Two federal agencies in the United States are part of efforts to find the source of food poisoning in Uganda that led to four deaths.

The U.S Centers for Disease Control and Prevention and Food and Drug Administration are involved in the investigation of the outbreak that occurred in March and April.

The World Food Programme (WFP) previously reported that three people died and hundreds more were admitted to health centers in the Karamoja region of Northeast Uganda after eating Super Cereal, which had been distributed to prevent malnutrition. Symptoms included mental confusion, vomiting, headache, high fever, and abdominal pain.

The food came from a Turkish supplier, which has been suspended from local and international Super Cereal distribution pending results of the investigation. Super Cereal is corn or wheat blended with soya beans, fortified with vitamins and minerals, processed into flour and supplied in 25-kilogram bags.

It was established that all 296 people who fell ill had eaten porridge from one batch of specially fortified food called Super Cereal (also known as CSB+). However, lab testing so far has not found the causative agent.

The FDA detected traces of alkaloids, specifically atropine, but is yet to establish the levels of contamination and whether the alkaloids are synthetic or natural. More tests are being performed by the agency and results will be released at a later date, according to a statement from the Ugandan Ministry of Health.

Samples were collected from WFP warehouses, health facilities and the homes of patients to rule out the presence of mycotoxins, heavy metals, pesticides and microbial agents. Lab tests were complemented by an epidemiological review by the ministry of health and CDC and toxicologists from the United Kingdom who visited Karamoja to examine patients.

Representatives from the CDC are part of a task force which includes the Ugandan Ministry of Health, Ministry of Internal Affairs, World Health Organization (WHO), WFP and Ugandan National Bureau of Standards (UNBS).

Food testing results
Of 18 samples tested by UNBS, one had aflatoxin B1 slightly higher than the acceptable limit and a few had low levels of yeast and mold but levels were lower than those required to cause illness, according to the ministry of health statement. The government analytical laboratory also found one sample with slightly high aflatoxin B1 but these levels could not explain the acute symptoms of toxicity seen in patients.

Testing by the Ministry of Health central public health lab found Bacillus cereus twice and Salmonella once in three samples from a household. Contamination was not found in samples from the warehouse.

An Intertek lab in Mombasa detected coliforms in three samples. In the Johannesburg lab owned by the same company, one sample failed the aflatoxin B1 test, three were contaminated with Bacillus cereus and three also had coliforms. FDA did not report any of these findings but further analysis is ongoing.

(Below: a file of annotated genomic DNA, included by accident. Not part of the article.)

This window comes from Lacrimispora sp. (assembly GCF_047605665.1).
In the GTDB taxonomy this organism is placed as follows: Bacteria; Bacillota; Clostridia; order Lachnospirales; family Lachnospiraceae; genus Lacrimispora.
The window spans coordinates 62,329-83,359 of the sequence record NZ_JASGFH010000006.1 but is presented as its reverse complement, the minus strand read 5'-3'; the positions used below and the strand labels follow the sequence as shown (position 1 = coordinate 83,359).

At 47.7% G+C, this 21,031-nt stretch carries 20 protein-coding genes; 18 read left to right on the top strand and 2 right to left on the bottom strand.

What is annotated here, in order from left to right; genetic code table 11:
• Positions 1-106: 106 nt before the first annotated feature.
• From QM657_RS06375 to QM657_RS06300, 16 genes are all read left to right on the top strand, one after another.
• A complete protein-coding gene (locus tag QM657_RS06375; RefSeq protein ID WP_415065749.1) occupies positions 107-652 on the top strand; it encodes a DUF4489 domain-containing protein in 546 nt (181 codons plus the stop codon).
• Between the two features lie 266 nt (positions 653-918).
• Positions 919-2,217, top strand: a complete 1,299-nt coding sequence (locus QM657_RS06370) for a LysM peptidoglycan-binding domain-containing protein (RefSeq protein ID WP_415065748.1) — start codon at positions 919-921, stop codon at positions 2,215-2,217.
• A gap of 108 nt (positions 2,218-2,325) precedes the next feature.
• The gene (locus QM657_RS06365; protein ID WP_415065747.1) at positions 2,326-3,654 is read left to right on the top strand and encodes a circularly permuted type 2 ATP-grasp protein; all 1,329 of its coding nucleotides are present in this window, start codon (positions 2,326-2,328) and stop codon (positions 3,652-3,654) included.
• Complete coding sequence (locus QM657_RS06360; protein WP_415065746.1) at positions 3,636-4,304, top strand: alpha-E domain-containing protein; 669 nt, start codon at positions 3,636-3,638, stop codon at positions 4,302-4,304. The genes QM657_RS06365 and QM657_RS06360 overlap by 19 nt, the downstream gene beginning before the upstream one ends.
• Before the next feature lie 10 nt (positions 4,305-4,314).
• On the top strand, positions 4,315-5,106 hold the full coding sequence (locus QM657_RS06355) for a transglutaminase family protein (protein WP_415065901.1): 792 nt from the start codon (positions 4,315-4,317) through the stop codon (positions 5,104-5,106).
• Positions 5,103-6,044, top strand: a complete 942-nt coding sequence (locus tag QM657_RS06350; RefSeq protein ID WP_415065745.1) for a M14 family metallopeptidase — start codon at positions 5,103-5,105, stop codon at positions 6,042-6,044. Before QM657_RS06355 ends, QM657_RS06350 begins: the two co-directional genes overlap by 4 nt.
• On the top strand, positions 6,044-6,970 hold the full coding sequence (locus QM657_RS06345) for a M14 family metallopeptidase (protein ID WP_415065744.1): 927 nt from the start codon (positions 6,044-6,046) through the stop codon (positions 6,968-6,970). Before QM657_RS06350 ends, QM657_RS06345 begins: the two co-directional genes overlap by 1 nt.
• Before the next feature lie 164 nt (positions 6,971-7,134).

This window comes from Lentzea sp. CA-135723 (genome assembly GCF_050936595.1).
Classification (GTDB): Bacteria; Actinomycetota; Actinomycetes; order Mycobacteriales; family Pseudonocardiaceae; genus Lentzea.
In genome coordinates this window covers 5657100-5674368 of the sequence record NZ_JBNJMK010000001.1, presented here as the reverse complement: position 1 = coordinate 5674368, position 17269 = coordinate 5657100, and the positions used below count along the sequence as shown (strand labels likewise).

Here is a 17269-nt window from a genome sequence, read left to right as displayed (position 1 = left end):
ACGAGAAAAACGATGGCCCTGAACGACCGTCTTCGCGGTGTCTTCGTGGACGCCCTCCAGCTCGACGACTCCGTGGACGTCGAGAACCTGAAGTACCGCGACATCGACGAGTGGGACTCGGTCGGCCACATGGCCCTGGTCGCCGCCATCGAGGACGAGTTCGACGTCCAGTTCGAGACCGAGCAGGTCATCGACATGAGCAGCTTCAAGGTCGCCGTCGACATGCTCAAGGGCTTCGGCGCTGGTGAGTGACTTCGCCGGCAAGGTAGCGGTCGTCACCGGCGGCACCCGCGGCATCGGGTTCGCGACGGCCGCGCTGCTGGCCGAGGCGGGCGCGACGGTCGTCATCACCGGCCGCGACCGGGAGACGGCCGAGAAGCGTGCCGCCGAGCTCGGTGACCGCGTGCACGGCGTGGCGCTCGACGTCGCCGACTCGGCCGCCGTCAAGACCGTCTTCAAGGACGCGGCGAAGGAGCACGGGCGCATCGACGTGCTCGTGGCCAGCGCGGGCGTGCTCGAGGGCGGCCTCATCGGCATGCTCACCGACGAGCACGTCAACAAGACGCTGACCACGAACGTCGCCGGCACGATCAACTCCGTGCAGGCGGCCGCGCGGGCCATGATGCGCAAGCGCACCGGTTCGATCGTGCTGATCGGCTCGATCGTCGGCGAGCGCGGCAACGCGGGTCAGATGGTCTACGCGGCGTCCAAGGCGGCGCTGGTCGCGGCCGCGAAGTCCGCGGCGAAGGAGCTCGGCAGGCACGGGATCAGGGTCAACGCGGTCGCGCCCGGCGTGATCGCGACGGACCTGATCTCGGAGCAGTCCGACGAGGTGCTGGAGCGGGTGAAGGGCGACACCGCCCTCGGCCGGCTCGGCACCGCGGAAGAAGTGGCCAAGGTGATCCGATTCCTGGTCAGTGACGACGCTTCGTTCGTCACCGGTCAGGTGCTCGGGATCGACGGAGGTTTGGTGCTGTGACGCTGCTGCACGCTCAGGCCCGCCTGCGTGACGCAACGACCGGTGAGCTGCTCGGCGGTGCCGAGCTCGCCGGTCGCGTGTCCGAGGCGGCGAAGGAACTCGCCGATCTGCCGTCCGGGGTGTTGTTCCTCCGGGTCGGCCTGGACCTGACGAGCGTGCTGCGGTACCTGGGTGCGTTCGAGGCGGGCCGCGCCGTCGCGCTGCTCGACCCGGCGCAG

UNBS and the Directorate of Government Analytical Laboratory (DGAL) boosted analytical capabilities through support from the International Atomic Energy Agency (IAEA) and Food and Agriculture Organization of the United Nations (FAO).

“In the past, the lack of adequate diagnostic and analytical testing capacities limited our ability to minimize health risks to the public, including responding to outbreaks and emergencies and investigating suspected causes,’’ said Deus Mubangizi, manager of the Testing Division at UNBS.

The IAEA supported expert missions, training courses and delivery of equipment such as radio receptor assays, isotope dependent liquid chromatographic and spectrometric tools, liquid chromatographic instruments, tools to help sample preparation and storage, and analytical material to ensure performance according to international standards.

“The outbreak could have spread further or affected more consumers if stakeholders including the two laboratories. . . had not been in a position to intervene, promptly,” said Kepher Kuchana Kateu, director of DGAL.

The Ugandan Government and WFP suspended distribution of Super Cereal in the country from all suppliers. The United Nations agency started distributing foods of equal or higher nutritional value to vulnerable people.

Testing at the FDA showed Super Cereal from all suppliers other than the Turkish firm is safe to eat. The government has allowed WFP to resume Super Cereal distributions from the other suppliers.

The WFP previously said food supplies on hold around the world totaled more than 21,000 metric tons with an estimated replacement value of $22 million U.S.

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